In addition to passing secret information to the People’s Republic of China, a naval flight officer held on espionage charges is also suspected of passing secrets to Taiwan, a U.S. official with information on the case told USNI News on Monday.
Lt. Cmdr. Edward Chieh-Liang Lin — who emigrated from Taiwan to the U.S. — is currently being held in a Navy brig in Virginia on several charges that allege he spied for both countries, the official told USNI News.
The service has released few details about the case beyond the heavily redacted charge sheet. From the document, it appears Lin had mishandled secret information and traveled to a foreign country without authorization and lied about it to superiors later. In addition to the espionage accusation, Lin is also charged with patronizing prostitutes and committing adultery – violations of military law.
“These issues are always clouded in obscurity without the whole story,” a former U.S. defense official told USNI News on Monday.
“[But] it would be unusual for a person to consciously be feeding stuff to both sides.”
He’s been held quietly in pre-trial confinement for about eight months, sources familiar with the investigation told USNI News on Sunday.
Lin’s case – which came to light on Friday during his Article 32 hearing – would be the first time in decades that a uniformed member of the Navy willingly passed secrets to a foreign government. He served as a signals intelligence expert on the Navy’s sensitive EP-3E Aries II surveillance aircraft and as a nuclear-trained enlisted sailor.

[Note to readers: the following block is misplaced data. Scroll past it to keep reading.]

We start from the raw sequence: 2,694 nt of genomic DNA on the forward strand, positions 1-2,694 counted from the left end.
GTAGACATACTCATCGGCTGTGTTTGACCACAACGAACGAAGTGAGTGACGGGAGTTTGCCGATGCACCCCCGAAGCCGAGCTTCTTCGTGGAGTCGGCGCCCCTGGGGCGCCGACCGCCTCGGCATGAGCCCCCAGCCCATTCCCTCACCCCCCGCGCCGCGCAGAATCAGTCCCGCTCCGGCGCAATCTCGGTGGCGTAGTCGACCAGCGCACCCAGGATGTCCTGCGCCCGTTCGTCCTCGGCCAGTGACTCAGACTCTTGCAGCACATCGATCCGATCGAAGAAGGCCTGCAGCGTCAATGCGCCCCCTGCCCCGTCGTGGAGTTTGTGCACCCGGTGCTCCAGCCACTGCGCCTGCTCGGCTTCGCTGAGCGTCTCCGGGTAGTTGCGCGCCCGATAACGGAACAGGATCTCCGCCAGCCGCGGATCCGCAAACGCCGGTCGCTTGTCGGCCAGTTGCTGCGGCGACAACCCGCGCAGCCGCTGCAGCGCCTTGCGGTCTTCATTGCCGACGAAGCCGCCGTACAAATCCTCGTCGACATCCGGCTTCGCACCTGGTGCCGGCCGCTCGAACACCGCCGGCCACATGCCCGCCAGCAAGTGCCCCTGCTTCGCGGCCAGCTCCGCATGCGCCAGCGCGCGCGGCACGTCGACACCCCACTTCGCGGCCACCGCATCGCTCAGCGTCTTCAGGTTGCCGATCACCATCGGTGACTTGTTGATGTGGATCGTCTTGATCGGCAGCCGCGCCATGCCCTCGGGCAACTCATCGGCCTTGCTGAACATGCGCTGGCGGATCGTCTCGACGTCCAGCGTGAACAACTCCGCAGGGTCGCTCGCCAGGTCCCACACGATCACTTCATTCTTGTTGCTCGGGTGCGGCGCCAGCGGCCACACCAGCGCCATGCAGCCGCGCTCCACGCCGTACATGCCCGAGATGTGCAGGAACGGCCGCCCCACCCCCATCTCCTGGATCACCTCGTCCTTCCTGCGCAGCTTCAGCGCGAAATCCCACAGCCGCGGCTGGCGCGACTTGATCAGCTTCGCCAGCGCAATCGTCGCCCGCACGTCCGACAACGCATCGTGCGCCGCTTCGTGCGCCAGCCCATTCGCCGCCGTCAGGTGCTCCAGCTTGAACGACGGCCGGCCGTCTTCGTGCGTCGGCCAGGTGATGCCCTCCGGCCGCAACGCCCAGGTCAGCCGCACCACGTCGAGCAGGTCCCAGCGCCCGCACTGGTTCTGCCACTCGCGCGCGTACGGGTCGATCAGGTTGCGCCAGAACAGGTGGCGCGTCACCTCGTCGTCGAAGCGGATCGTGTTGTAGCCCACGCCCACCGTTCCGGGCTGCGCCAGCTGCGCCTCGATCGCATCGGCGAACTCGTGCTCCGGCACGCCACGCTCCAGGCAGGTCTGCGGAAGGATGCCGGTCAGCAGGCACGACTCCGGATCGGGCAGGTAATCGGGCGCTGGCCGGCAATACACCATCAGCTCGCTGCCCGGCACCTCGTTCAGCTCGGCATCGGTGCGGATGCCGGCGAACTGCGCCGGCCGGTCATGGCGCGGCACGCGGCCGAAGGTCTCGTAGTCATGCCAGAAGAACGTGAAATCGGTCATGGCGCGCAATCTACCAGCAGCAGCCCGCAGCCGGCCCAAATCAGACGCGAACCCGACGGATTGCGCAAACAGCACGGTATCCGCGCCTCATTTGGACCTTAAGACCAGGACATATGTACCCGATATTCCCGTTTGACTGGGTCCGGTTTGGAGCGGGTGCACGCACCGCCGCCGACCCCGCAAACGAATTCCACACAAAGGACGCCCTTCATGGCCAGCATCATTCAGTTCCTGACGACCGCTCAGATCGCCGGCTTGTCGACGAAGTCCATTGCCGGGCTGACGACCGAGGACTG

As to Taiwan’s involvement, while the island nation shares a close relationship with the U.S., there have been instances in the past where U.S. officials have passed classified information to Taipei or Chinese agents posing to forward Taipei’s interests.
“Taiwan is like Israel, it’s a close relationship — we have a security relationship with them — but they also collect on us,” Randy Schriver, with the Armitage International consultancy and a former U.S. Navy officer, told USNI News on Monday.
In 2005, U.S. State Department official Donald Keyser pled guilty to federal charges of lying to the FBI about a sexual relationship with a Taiwanese intelligence agent and unauthorized handling of classified information.
In 2009, retired U.S. Air Force Lt. Col. James Wilbur Fondren Jr. was convicted of writing white papers that contained classified information for a naturalized U.S. citizen from Taiwan for about four years who was working for Chinese intelligence services. The relationship included a trip to China where Fondren met with a People’s Republic of China official.
The former U.S. defense official told USNI News that if Taiwan had indeed cultivated Lin as a source of classified information the revelation could damage the relationship between Taipei and Washington.
“They are usually careful not to avoid that [type of intelligence collection] and play within in the lines,” the official said.
Following Lin’s Article 32 hearing this past Friday – loosely equivalent to a civilian grand jury – adjudication of the case rests with U.S. Fleet Forces commander Adm. Phil Davidson. He will decide if the case is to proceed to court martial.